Dina Lidis, RPR, CRR
Los Angeles, Calif.
I worked in a child-in-need-of-care court for approximately three years, and we participate in National Adoption Day. This exciting event is held in November every year, and we made so many forever families! Every event is filled, usually 10 or more families, adoptions of foster children, step children, closed adoptions, open adoptions. It’s so difficult to have a smile on your face, a tear in your eye, and try to write it all down. We would make a copy of the adoption proceedings and give it to the parents as a gift of their special day.
Also, I went to cover a court proceeding where the defendant could read the written word but couldn’t process the spoken word. So he would be able to look at my screen to see what the judge had said so he could appropriately answer. It was one of the most rewarding scenarios I’ve participated in. He could hear; he just couldn’t process it.
Cindy L. Isaacsen, RPR
Given the nature of the business that occurs in the courtroom, very few instances are happy events. Years ago while working as an official court reporter, I had the pleasure of reporting each hearing when our nieces were adopted. The judge of the probate court at that time would take a photo of the child, or children, and their adoptive parent or parents with the use of a Polaroid camera. After many years on the bench, the judge had quite a photo album!
Of course, there are those occasions that just might tickle your funny bone; the lawyer during jury selection in a murder trial who states, “there may be graphic photos depicting the scene of the murder and the victim is usually dead”; the lawyer who comes before the bench with his suit coat firmly tucked in his pants following his return from the little boy’s room; the all-important name change so that the petitioner’s name would match the misspelled tattoo of his name his new bride had emblazoned on her person for him as a surprise; and the lawyer that was interrupted by his “client” during argument in a provisional relief hearing only to learn that she was not, in fact, his client.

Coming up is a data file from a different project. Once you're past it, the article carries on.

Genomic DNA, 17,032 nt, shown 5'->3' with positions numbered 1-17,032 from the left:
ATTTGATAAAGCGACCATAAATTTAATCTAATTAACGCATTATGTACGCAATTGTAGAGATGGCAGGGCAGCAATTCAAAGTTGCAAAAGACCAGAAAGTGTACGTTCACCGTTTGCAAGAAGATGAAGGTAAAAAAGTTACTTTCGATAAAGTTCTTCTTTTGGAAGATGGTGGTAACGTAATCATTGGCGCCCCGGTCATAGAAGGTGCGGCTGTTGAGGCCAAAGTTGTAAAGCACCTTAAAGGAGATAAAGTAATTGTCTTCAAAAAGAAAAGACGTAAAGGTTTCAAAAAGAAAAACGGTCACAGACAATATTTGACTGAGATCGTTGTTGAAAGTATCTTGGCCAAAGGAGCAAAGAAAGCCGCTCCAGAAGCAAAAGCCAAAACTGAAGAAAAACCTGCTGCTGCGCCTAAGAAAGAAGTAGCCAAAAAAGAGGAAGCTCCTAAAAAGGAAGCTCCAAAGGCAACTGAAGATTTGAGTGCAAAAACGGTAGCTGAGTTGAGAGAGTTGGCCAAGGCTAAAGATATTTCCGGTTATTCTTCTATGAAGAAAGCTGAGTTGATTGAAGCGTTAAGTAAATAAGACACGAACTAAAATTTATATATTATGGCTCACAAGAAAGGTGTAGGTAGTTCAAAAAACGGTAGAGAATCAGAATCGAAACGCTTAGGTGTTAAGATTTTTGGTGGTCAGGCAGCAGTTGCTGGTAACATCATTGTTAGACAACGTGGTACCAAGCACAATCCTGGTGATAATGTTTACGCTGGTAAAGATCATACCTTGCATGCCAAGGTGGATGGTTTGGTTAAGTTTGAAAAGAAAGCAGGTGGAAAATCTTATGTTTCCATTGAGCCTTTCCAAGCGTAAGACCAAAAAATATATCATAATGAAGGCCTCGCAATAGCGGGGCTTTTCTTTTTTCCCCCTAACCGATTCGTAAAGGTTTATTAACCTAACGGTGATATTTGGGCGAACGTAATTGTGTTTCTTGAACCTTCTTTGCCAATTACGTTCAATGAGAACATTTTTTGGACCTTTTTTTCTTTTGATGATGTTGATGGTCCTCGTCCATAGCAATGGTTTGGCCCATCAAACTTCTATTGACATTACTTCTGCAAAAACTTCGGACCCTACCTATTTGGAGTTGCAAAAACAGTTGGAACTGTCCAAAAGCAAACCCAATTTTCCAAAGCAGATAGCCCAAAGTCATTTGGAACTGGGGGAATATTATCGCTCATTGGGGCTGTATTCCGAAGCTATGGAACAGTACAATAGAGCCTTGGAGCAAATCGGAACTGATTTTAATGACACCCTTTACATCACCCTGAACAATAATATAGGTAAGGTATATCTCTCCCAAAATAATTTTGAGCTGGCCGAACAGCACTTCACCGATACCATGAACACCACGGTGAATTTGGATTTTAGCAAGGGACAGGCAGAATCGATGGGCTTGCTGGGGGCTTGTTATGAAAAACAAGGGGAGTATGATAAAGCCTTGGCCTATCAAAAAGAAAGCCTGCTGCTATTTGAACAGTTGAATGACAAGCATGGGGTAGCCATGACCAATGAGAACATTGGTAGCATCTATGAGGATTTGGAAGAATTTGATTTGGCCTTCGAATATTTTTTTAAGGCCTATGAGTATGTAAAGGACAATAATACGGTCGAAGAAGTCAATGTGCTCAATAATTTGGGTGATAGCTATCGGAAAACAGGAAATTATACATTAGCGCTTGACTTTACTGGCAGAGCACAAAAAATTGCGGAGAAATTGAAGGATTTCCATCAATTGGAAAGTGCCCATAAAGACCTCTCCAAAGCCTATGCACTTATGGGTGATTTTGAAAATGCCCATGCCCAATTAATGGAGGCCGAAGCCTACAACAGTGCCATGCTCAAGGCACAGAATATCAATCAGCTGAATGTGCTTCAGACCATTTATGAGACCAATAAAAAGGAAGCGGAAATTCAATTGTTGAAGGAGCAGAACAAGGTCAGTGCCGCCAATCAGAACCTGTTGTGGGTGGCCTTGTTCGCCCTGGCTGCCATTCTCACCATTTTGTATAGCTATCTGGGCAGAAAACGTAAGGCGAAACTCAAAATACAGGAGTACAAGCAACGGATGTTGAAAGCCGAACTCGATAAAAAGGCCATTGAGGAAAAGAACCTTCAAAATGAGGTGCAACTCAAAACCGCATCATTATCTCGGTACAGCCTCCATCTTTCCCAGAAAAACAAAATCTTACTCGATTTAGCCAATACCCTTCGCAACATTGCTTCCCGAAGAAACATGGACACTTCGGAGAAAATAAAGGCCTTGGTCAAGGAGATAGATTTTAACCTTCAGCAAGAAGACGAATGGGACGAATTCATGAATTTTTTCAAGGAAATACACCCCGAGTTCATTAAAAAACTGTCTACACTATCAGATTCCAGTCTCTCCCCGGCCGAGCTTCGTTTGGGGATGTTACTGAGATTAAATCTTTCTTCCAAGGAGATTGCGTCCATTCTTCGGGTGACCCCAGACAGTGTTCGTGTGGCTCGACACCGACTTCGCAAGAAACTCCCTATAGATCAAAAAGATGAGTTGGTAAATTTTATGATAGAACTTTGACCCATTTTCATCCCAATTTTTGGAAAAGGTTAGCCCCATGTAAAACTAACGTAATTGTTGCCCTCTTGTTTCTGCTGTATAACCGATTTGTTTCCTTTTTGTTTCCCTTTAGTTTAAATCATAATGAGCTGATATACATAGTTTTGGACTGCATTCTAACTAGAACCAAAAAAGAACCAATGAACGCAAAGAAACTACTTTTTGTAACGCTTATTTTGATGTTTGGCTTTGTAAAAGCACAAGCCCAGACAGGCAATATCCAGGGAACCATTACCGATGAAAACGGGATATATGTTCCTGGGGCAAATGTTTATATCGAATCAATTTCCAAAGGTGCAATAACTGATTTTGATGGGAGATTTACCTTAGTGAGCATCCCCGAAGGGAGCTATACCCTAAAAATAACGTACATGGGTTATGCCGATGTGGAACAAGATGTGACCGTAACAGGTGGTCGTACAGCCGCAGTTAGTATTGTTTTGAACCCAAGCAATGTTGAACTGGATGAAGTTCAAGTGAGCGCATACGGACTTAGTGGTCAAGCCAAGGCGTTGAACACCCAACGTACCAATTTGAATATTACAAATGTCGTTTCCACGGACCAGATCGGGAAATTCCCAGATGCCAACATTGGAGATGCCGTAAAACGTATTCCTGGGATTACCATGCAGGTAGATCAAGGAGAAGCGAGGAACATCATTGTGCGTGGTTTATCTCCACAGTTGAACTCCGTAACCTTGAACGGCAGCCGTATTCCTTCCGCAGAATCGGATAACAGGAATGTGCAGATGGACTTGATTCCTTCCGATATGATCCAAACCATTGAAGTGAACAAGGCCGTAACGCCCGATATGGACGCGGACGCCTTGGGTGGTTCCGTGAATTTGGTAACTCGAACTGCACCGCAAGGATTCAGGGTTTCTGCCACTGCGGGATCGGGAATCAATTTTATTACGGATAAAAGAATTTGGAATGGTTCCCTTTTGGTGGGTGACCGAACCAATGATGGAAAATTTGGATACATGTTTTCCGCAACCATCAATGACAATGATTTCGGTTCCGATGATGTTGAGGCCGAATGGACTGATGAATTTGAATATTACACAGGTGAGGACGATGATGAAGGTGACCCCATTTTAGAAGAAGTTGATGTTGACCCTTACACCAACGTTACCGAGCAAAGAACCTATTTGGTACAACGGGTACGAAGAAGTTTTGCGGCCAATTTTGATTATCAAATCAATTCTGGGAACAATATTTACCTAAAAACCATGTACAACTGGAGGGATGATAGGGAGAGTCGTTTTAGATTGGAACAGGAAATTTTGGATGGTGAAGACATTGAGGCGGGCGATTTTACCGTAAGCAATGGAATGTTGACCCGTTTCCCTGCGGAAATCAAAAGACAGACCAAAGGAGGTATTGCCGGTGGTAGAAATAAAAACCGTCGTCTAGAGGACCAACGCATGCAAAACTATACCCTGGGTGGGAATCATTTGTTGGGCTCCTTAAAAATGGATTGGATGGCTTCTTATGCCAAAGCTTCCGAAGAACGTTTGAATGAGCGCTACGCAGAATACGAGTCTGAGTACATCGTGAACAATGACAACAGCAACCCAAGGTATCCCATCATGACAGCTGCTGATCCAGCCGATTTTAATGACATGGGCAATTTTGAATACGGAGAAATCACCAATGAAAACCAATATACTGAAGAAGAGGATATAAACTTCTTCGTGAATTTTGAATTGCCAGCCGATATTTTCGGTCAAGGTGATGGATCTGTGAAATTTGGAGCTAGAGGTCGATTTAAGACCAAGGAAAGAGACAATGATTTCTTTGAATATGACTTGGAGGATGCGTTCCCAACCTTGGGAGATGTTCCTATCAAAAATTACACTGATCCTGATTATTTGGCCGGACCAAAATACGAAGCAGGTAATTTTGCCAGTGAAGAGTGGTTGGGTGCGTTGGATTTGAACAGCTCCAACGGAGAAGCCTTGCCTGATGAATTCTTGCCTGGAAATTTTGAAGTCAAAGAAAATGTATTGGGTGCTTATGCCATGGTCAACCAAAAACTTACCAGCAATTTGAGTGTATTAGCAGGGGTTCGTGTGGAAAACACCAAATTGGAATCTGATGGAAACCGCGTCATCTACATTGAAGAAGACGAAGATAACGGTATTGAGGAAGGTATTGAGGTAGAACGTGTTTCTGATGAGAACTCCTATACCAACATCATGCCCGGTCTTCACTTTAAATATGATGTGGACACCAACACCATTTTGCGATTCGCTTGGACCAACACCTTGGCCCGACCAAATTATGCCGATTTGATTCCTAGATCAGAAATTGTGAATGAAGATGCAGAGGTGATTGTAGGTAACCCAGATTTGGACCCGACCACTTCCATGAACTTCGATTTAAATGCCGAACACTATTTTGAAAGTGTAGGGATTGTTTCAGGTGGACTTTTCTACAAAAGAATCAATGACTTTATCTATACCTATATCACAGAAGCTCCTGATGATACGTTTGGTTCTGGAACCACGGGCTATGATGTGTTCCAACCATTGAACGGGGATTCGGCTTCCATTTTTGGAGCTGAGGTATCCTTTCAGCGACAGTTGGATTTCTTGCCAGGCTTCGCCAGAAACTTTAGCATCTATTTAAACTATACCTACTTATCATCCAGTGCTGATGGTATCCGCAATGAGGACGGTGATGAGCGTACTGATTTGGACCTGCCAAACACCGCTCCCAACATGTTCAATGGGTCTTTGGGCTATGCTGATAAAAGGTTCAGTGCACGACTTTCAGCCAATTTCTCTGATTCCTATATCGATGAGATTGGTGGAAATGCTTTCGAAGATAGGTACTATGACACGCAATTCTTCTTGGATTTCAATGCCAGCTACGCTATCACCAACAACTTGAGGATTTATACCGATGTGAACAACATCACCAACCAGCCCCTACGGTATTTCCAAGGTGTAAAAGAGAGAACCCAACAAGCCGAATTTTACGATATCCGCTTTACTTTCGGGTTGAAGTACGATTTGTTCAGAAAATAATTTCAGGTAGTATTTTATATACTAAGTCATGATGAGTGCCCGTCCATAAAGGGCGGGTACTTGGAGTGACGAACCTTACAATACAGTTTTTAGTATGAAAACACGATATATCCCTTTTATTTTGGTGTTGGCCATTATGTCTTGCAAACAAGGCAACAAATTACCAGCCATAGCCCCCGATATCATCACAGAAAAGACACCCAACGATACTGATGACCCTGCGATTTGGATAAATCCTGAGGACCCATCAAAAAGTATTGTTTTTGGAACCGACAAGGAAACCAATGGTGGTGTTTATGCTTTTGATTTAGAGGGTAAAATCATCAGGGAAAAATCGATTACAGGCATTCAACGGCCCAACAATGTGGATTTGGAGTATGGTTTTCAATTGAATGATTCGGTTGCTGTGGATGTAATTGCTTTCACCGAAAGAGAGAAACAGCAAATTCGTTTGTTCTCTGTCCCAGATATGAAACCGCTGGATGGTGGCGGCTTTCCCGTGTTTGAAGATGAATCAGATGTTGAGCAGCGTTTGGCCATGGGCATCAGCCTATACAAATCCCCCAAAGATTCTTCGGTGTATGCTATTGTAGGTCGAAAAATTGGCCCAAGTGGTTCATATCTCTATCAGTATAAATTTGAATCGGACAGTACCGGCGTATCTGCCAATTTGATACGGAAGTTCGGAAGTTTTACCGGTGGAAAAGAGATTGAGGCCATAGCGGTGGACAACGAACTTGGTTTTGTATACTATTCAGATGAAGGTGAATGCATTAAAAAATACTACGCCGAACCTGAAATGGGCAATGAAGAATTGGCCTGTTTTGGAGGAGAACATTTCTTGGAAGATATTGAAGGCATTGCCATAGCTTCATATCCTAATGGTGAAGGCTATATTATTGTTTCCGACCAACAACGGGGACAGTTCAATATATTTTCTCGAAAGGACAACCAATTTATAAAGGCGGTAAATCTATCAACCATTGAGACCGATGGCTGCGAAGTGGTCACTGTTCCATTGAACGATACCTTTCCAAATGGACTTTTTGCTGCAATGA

All times, mind you, that the trained, professional court reporter remains composed with a stoic look on his or her face that would fool even the most practiced Texas Hold’em player.
Timothy B. St. Clair, RMR
A narrated tour of historic lighthouses
I once provided CART on a ferry boat for the Hearing Loss Association (HLA) of Rhode Island. It was a narrated tour of Rhode Island’s historic lighthouses on Narragansett Bay. Our group was on the second or third level of the ferry. There were windows on all sides to view the bay. I had someone help me secure my screen to the front wall so it wouldn’t tip over. I sat in a booth sideways looking in towards the aisle. My projector was on the table. I remember wishing for a smooth trip so my projector would not get knocked over.
The narrator gave a historical and humorous presentation of all ten lighthouses. The HLA participants read my screen and got to look out at the bay simultaneously. It was a gentle ride, a memorable tour, and I got to feel like a tourist in my own state.
I’ve also provided CART for more than 15 graduations for parents, relatives, and graduates from colleges (state and Ivy League), the Naval War College, and high schools. They’ve been in every venue you can think of: auditoriums, arenas, gyms, outdoors, and in churches. I’ve projected on large screens or HD televisions. And I’ve used just my laptop for one or two consumers.
My most memorable was in 2014 when I was providing CART for the first Deaf graduate of the Warren Alpert Medical School of Brown University. I had been working closely with him since 2006 as an undergrad at Brown. It was held at the First Unitarian Church of Providence. All the graduates were sitting in the pews as their families and loved ones looked on. I got to sit right in the pew. I even participated in rehearsal beforehand to make sure my laptop and writer would fit and that my equipment would not interfere with the flow of the graduates receiving their diplomas. I feel blessed that I got to be there front and center and celebrate this special milestone with him. He’s now at Yale in his second year of residency in internal medicine.
Jen Milette, RPR
Swearing in a judge
I had a friend who was appointed as a judge, and I volunteered to report that swearing-in ceremony. In our area, it is customary to have a swearing-in ceremony where the appointee is officially sworn in as a judge, and various friends and colleague speak about the new judge — some as a roast and some attesting to their character, ability, and so on. I was able to put in all the asides that we as reporters think about. That is, I put in parentheticals such as “rolling his eyes,” “whereupon Judge X blushed uncontrollably,” and “polite laughter at the bad joke.” You get the picture. It was quite fun, and my friend talked about how much fun he had reading it later with his family!
Pamela Cotten, RDR
Santa Ana, Calif.